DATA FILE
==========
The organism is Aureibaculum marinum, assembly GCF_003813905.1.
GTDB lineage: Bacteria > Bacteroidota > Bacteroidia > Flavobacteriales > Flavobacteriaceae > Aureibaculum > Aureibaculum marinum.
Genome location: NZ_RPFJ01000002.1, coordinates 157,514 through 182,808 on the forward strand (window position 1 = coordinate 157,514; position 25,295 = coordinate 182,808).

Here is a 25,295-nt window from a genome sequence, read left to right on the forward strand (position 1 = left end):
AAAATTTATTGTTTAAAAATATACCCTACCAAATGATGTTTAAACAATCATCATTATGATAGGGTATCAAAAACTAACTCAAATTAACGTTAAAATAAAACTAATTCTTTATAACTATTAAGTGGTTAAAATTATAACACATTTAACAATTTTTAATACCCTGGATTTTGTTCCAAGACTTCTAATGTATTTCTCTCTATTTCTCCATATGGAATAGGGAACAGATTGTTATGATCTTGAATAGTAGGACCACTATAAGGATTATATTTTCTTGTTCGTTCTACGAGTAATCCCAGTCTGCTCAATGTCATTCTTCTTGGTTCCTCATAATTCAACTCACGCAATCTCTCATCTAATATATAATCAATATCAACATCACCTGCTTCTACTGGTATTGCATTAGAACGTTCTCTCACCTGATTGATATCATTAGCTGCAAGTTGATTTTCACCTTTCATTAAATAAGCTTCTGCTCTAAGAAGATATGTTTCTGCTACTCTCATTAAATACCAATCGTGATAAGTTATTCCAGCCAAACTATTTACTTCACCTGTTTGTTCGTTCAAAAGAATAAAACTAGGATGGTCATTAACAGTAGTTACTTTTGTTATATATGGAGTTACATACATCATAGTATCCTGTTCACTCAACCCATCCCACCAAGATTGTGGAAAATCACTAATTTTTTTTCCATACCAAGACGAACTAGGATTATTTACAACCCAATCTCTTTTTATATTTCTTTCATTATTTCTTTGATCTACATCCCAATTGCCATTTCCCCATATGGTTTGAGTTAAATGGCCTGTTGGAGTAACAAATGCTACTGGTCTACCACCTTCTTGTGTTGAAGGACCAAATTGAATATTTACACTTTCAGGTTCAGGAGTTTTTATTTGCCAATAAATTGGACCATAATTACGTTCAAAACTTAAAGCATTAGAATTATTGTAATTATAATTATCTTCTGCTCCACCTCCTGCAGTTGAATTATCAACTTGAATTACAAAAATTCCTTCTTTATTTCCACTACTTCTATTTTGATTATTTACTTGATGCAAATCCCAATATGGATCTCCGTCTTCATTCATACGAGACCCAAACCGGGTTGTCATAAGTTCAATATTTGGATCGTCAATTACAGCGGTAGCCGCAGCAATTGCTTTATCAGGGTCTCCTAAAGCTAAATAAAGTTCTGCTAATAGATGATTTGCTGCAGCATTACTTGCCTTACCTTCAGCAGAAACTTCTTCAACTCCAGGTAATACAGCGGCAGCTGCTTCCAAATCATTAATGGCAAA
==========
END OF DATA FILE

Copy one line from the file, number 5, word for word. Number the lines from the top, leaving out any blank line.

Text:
AAAATTTATTGTTTAAAAATATACCCTACCAAATGATGTTTAAACAATCATCATTATGATAGGGTATCAAAAACTAACTCAAATTAACGTTAAAATAAAACTAATTCTTTATAACTATTAAGTGGTTAAAATTATAACACATTTAACAATTTTTAATACCCTGGATTTTGTTCCAAGACTTCTAATGTATTTCTCTCTATTTCTCCATATGGAATAGGGAACAGATTGTTATGATCTTGAATAGTAGGACCACTATAAGGATTATATTTTCTTGTTCGTTCTACGAGTAATCCCAGTCTGCTCAATGTCATTCTTCTTGGTTCCTCATAATTCAACTCACGCAATCTCTCATCTAATATATAATCAATATCAACATCACCTGCTTCTACTGGTATTGCATTAGAACGTTCTCTCACCTGATTGATATCATTAGCTGCAAGTTGATTTTCACCTTTCATTAAATAAGCTTCTGCTCTAAGAAGATATGTTTCTGCTACTCTCATTAAATACCAATCGTGATAAGTTATTCCAGCCAAACTATTTACTTCACCTGTTTGTTCGTTCAAAAGAATAAAACTAGGATGGTCATTAACAGTAGTTACTTTTGTTATATATGGAGTTACATACATCATAGTATCCTGTTCACTCAACCCATCCCACCAAGATTGTGGAAAATCACTAATTTTTTTTCCATACCAAGACGAACTAGGATTATTTACAACCCAATCTCTTTTTATATTTCTTTCATTATTTCTTTGATCTACATCCCAATTGCCATTTCCCCATATGGTTTGAGTTAAATGGCCTGTTGGAGTAACAAATGCTACTGGTCTACCACCTTCTTGTGTTGAAGGACCAAATTGAATATTTACACTTTCAGGTTCAGGAGTTTTTATTTGCCAATAAATTGGACCATAATTACGTTCAAAACTTAAAGCATTAGAATTATTGTAATTATAATTATCTTCTGCTCCACCTCCTGCAGTTGAATTATCAACTTGAATTACAAAAATTCCTTCTTTATTTCCACTACTTCTATTTTGATTATTTACTTGATGCAAATCCCAATATGGATCTCCGTCTTCATTCATACGAGACCCAAACCGGGTTGTCATAAGTTCAATATTTGGATCGTCAATTACAGCGGTAGCCGCAGCAATTGCTTTATCAGGGTCTCCTAAAGCTAAATAAAGTTCTGCTAATAGATGATTTGCTGCAGCATTACTTGCCTTACCTTCAGCAGAAACTTCTTCAACTCCAGGTAATACAGCGGCAGCTGCTTCCAAATCATTAATGGCAAA